October is Breast Cancer Awareness Month
Breast Cancer Awareness Month is the name given to the annual campaign to raise awareness, funding, and research for those diagnosed, surviving and lost to this disease. Did you know that 1 in every 8 women will be diagnosed with breast cancer in her lifetime? Men are also affected in smaller numbers— every year, approximately 2,190 men will be diagnosed with breast cancer and 410 will die. There are several varieties of breast cancer— I am a survivor of DCIS, an estrogen receptor cancer.
What is unique about this year’s awareness campaign, and what makes it so much more important, is that we saw a decline in screenings and early detection due to the Covid-19 pandemic.
Lets start with the basics— what exactly is cancer? Cancer describes a disease which causes abnormal cell growth in one organ of the body which can then invade healthy tissues. When cancer spreads to other parts of the body, this is called metastasis. Some cancers usually become noticeable when they form a tumor. Others are detected via screening.
In Breast Cancer, abnormal cells begin to grow in the breast tissue and can also metastasize to other tissues or organs. Commonly, the lymph nodes are also affected.
According to the American Cancer Society, if breast cancer is detected early and treatment takes place while it is still localized, then the 5-year survival rate can be 99%. In order to ensure early detection, it is pertinent to perform monthly self checks, and to schedule regular clinical testing.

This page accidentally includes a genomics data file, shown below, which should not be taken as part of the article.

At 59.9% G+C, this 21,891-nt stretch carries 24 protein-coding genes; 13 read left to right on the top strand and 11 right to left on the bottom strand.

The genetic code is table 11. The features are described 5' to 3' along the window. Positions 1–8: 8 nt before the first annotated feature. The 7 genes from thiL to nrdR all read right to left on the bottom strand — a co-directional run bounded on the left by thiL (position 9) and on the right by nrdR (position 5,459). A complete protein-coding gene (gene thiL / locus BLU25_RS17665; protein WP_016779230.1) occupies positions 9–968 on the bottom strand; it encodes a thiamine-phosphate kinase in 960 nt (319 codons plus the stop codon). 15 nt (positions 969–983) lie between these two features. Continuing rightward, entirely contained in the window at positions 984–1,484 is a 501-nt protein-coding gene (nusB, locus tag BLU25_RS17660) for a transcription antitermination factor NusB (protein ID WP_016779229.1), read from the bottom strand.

When performing a self check, you should be looking for any changes from the previous month. Self checks are most affective when performed 7-10 days after the start of your menstrual cycle, and on the same day of every month if you already in menopause.
According to John Hopkins Medical Center “Forty percent of diagnosed breast cancers are detected by women who feel a lump, so establishing a regular breast self-exam is very important.”
What can you do to prevent breast cancer? Well, there is no guaranteed prevention method however you can follow the guidelines below to reduce your risk factors. Drinking alcohol daily and smoking are both confirmed factors for an increased risk of breast cancer. Contraceptive pills can increase risk when taken for longer than a five-year-period and especially when coupled with a family history of breast cancer. The evidence regarding consuming dairy is limited, but may suggest a link between higher consumption of dairy and developing breast cancers. Regarding permanent hair dyes and chemical straighteners, studies demonstrate a higher risk of developing breast cancer in women who use these products versus women who don’t.